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‘ [393] society of wife, mother, sister, at home; living a life now of great excitement, and now of dangerous leisure, the soldier, it was supposed, had little chance of being saved. It was fully as much as could be reasonably expected, if those who professed the name of Christ did not fall away, and make shipwreck of their profession. But the extraordinary spectacle is now presented to us, of an army in which there is more zeal, apparently, for God and the salvation of sinners, than there is in the Church at home. Making all due allowance for unconscious exaggeration in the statements which come to us, and discounting not a few cases of spurious conversions, there can be no doubt that the valley of Achor has become a door of hope to our brethren in the field, and that a very large number of them have been turned unto God.’

The Southern Baptist Convention, at its session for 1863, adopted the following resolutions:

Resolved, That it is the sense of this body, that the field opened in the army for pious labor is one of the most important that can be opened at present; and that the providence of God calls loudly on His people to make prompt and vigorous efforts to secure the services of chaplains, and to send forth missionaries and colporters into the field.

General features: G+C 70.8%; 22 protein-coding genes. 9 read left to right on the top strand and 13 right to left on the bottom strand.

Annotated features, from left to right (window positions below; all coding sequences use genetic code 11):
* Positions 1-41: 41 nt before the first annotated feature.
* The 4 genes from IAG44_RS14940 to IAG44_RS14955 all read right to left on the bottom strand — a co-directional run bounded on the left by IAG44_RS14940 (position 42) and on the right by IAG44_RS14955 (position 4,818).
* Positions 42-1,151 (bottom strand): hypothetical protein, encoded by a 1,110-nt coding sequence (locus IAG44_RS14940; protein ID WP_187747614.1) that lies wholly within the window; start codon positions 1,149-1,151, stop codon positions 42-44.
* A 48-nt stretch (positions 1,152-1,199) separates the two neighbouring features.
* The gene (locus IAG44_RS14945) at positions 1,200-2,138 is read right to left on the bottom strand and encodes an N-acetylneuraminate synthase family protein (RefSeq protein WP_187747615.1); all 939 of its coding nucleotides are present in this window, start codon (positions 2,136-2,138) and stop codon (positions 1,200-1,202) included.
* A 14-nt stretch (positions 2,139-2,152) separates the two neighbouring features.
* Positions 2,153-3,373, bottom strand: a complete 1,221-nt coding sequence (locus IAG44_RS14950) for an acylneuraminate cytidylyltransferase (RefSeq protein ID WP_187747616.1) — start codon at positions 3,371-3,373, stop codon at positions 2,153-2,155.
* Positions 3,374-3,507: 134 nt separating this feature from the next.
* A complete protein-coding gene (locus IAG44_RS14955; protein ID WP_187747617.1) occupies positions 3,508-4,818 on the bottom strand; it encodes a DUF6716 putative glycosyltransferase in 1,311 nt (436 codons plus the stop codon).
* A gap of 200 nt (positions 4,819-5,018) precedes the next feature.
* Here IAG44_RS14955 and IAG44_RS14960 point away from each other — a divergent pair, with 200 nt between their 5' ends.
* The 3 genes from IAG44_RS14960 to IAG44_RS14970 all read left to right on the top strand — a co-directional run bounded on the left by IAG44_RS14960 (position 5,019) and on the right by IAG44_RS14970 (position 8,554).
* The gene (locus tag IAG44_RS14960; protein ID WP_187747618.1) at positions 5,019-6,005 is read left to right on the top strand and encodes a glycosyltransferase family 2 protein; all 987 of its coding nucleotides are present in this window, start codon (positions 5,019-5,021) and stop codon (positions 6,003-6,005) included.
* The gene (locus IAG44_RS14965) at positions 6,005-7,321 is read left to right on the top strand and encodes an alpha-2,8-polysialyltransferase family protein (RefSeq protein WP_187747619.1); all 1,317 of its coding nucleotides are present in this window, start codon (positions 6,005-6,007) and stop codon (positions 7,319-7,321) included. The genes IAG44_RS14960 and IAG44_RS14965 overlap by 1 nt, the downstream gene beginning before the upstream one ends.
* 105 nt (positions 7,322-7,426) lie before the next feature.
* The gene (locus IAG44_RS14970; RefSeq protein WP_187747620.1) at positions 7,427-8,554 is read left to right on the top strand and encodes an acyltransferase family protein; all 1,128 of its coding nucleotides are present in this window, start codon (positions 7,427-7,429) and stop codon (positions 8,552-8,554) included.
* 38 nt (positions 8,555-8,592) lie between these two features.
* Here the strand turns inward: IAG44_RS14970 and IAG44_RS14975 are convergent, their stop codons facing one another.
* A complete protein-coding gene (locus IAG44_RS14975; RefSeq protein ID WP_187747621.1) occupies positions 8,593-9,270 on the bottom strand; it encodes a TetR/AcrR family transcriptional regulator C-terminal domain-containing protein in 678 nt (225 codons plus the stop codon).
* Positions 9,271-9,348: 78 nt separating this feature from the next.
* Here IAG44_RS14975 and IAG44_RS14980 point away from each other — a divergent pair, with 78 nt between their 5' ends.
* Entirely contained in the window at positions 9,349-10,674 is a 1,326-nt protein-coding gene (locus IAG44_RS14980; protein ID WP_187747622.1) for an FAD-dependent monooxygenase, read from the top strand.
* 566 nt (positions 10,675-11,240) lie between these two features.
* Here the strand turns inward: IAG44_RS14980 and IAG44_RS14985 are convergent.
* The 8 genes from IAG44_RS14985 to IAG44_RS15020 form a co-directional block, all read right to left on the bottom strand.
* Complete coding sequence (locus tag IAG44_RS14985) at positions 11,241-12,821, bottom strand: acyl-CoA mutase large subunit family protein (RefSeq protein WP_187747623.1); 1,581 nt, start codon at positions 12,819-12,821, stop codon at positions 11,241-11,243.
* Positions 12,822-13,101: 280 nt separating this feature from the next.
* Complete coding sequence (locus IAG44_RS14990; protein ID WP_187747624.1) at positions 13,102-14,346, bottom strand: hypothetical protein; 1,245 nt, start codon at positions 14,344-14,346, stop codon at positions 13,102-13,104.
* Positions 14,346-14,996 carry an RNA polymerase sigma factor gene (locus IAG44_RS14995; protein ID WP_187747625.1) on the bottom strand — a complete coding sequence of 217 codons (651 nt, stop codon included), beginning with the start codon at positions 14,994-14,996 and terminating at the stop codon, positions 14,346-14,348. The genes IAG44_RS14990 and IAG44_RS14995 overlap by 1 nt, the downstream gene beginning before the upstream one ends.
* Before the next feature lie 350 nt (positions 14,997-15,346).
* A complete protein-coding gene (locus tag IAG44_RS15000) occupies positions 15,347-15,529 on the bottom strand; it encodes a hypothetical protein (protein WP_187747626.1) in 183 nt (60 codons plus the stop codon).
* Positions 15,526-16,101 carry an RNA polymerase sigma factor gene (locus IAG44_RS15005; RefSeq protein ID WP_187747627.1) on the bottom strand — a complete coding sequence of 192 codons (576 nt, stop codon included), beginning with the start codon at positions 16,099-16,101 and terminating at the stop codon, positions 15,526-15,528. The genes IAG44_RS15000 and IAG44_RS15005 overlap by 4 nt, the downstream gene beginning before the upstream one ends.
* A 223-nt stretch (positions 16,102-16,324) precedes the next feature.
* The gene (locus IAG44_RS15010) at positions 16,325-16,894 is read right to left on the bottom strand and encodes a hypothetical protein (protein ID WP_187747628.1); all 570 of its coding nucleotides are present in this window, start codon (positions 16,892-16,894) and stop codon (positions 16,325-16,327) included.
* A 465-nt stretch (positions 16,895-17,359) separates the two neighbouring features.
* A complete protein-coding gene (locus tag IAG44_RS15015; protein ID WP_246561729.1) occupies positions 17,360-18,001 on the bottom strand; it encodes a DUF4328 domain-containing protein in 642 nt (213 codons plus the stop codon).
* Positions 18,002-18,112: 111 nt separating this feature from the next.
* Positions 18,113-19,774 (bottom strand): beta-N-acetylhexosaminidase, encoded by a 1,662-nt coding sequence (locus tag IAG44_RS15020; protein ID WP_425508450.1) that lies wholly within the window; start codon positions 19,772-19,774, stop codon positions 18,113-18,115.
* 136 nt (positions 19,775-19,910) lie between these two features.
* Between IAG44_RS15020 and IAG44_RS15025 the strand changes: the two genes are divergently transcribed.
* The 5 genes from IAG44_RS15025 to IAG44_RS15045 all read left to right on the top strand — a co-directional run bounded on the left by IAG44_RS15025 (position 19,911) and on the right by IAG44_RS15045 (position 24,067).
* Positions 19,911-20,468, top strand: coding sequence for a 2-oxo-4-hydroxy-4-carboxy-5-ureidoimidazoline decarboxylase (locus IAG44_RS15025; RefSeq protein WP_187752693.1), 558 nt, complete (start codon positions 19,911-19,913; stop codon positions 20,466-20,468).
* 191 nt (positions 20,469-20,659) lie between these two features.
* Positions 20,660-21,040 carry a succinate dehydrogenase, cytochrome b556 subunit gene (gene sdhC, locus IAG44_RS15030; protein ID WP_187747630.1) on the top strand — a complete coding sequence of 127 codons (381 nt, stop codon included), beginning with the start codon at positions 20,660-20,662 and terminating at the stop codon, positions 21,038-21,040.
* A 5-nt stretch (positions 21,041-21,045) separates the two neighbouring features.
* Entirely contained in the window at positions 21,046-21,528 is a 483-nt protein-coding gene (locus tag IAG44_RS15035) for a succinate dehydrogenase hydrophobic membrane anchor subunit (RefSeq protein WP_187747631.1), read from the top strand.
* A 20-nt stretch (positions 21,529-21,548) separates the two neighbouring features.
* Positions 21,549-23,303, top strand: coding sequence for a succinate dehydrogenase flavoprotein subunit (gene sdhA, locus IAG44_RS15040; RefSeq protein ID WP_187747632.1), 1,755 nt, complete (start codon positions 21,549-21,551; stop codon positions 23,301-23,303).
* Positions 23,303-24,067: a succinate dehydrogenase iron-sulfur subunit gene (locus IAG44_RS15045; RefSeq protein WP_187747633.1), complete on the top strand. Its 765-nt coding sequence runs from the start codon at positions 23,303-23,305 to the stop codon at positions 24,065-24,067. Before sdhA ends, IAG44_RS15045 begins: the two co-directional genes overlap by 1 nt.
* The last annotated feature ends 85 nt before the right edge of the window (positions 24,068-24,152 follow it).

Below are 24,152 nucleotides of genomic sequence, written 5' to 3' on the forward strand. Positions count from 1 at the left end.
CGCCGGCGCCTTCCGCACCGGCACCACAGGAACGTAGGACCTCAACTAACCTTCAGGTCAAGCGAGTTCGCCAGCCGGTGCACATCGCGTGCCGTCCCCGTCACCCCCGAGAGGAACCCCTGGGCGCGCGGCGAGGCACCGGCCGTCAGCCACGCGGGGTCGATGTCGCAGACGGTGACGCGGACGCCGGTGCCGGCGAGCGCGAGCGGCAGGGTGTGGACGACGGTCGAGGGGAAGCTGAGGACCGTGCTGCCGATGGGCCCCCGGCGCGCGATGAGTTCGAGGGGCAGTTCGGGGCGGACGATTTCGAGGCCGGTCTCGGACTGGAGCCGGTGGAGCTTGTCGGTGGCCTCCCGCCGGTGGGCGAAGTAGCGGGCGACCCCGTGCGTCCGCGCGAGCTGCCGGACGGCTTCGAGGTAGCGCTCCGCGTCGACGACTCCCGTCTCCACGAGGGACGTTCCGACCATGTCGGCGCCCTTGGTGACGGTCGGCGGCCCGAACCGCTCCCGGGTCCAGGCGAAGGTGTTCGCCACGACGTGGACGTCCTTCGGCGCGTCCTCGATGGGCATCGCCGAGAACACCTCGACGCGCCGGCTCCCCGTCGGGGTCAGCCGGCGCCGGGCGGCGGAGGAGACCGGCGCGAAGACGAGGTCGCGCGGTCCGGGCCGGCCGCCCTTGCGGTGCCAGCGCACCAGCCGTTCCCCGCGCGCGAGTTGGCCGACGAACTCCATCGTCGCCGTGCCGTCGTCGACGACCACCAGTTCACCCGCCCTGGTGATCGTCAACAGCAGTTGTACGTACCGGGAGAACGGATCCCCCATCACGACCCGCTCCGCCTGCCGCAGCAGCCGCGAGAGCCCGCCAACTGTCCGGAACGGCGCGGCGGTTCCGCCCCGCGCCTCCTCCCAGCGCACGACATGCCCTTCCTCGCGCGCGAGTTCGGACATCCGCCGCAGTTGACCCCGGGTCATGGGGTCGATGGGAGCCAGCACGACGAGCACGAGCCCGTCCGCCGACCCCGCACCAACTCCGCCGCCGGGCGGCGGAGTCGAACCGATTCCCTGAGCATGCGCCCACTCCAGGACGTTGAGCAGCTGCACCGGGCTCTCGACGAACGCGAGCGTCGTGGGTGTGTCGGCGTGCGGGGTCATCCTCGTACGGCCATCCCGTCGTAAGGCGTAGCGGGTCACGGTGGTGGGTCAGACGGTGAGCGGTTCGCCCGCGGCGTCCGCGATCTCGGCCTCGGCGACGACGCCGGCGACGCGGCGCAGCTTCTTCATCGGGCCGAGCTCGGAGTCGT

Resolved, That the pastors of our churches be, and are hereby, earnestly requested to bring this subject prominently and frequently to the attention of their people; and also the duty of constant supplication of the Divine blessing upon such labors among our soldiers, that we may be obedient to the sacred command, “Whatsoever thy hand findeth to do, do it with thy might.”

The Virginia Baptist General Association, the Virginia Methodist Conference, the Virginia Episcopal Council, and other religious bodies bore testimony even more emphatic, and I might quote from some of the most distinguished ministers of all of the evangelical denominations as to the extent, power and genuineness of this great work.

Rev. B. T. Lacy, missionary chaplain in Jackson's Corps, in an address before his Synod, said, in speaking of the genuineness of the revival work in the army:

‘In this matter there is one safeguard in the camp. They are all grown men; even the sick are away in the hospitals. Most of the elements are absent upon which mere enthusiasm operates. ’

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